A few times I was accused of, and saw people on LW accusing others of using some kind of 'forbidden' rhetoric against them while I never even heard about such a technique before and which I was sure the person who has been accused never intended to deploy deliberately. This shines a bad light on people who have been accused. The right way would be to kindly remind them of the shortcomings of their argument or that their style of response might be harmful in a discussion with the purpose of dissolving confusion, refining rationality or understanding disagreement.

Comment author: SilasBarta 04 March 2011 04:56:46PM *  0 points [-]

Really? From what I've read of Greene's books (while I was stayed in "User:"Cosmos's room in NYC...), his general format seems to be:

1) Give gripping narrative of historical event.
2) Shoehorn the event to use as validation for some vaguely-specified "law" ("Don't be afraid", "act covertly", etc.)

EDIT: And that can probably be expanded to:

3) When you have enough of these, combine them into a book.
4) In response to popularity, generate new books, scraping bottom of barrel as necessary.

Comment author: wedrifid 04 March 2011 09:39:03PM 0 points [-]

Dorikka already mentioned reading through Robin Hanson's posts on status. In terms of 'Shoehorning', if he can stomach Hanson I expect him to consider Greene altogether benign.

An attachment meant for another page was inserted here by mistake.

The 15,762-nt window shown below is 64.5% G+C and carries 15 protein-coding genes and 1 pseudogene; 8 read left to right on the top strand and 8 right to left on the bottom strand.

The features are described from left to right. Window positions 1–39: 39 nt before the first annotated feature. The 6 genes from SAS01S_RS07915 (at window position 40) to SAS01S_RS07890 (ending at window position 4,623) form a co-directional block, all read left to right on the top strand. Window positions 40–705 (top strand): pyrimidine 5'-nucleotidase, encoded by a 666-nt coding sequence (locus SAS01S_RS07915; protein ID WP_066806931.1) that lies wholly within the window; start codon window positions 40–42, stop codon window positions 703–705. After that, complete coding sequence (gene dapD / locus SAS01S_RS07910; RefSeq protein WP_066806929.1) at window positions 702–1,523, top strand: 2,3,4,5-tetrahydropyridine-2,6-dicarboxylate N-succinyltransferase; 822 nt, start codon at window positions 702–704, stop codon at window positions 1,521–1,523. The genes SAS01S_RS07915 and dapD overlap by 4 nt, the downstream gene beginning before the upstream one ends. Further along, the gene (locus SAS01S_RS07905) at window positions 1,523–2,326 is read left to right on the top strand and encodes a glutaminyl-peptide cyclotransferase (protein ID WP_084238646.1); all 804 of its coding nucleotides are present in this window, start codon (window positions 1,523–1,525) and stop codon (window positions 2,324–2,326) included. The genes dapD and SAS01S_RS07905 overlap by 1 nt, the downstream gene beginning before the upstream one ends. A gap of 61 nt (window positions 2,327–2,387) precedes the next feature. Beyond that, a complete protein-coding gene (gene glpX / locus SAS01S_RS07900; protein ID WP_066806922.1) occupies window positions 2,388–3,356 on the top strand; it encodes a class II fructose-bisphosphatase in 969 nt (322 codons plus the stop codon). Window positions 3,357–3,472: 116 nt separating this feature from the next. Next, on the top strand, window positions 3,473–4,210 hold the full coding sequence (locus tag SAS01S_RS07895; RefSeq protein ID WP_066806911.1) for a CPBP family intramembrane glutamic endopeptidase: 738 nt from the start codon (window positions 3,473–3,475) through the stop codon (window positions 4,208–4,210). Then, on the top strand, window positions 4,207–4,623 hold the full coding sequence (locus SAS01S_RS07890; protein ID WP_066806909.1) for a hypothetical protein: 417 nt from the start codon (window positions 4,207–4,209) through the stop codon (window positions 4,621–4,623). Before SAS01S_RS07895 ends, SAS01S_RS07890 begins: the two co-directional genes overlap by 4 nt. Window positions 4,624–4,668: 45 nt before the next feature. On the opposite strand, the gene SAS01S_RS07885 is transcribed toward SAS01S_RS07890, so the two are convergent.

Comment author: XFrequentist 04 March 2011 08:33:02PM 1 point [-]

The forthcoming Tempo has potential as a guide to strategic interaction within an organizational context, based on the author's insightful blog.

Non-book suggestion: I think it is likely that at a certain point practice becomes more important than reading. I'd be wary of spending too much time in the books and not enough in the field. My most successful means of getting lots of practice was direct sales, but this is emphatically not for everyone.

Any thoughts on how something like this could work in a group setting? I confess to being a little stumped.

Comment author: alexflint 13 March 2011 01:08:32PM 3 points [-]

I'm working on (1) computer vision for augmented reality [my Phd], (2) machine learning for theorem provers, (3) building the Oxford Transhumanists, and (4) an iPhone app called relaxing stories

1) I build models of the wearer's environment that include meaningful labels like "floor", "wall", "table top". This will hopefully help us leverage 3D models for figuring out where objects, people, events, and interactions are happening and where they are likely to happen in the future.

2) Should theorem provers use training data? I think so. Theorem proving is provably impossible in general, humans are good at it because we learn to recognise patterns. I'm transforming the ATP problem from an abstract search problem over proofs to a black-box that searches greedily, asking at each point which direction to search next. The problem is then to learn which patterns indicate a fruitful search direction by examining a large corpos of previous proofs.

3) http://www.facebook.com/group.php?gid=265828309853

4) http://relaxingstories.com/

Comment author: BenLowell 05 March 2011 10:44:03PM *  3 points [-]

I've been working on being more sociable. I've been talking to people in my classes, and doing work in the lounge for my major. I'm not as productive as when I work on my own, but I'm getting involved in small talk. I think someone here mentioned that much of small-talk is just about being enthusiastic and friendly---once I started looking at it this way it became much easier---it is actually pleasant for me now.

I'm about halfway through reading Social Cognition by Gordon Moskowitz, which is helping me gain a better understanding of cognitive biases.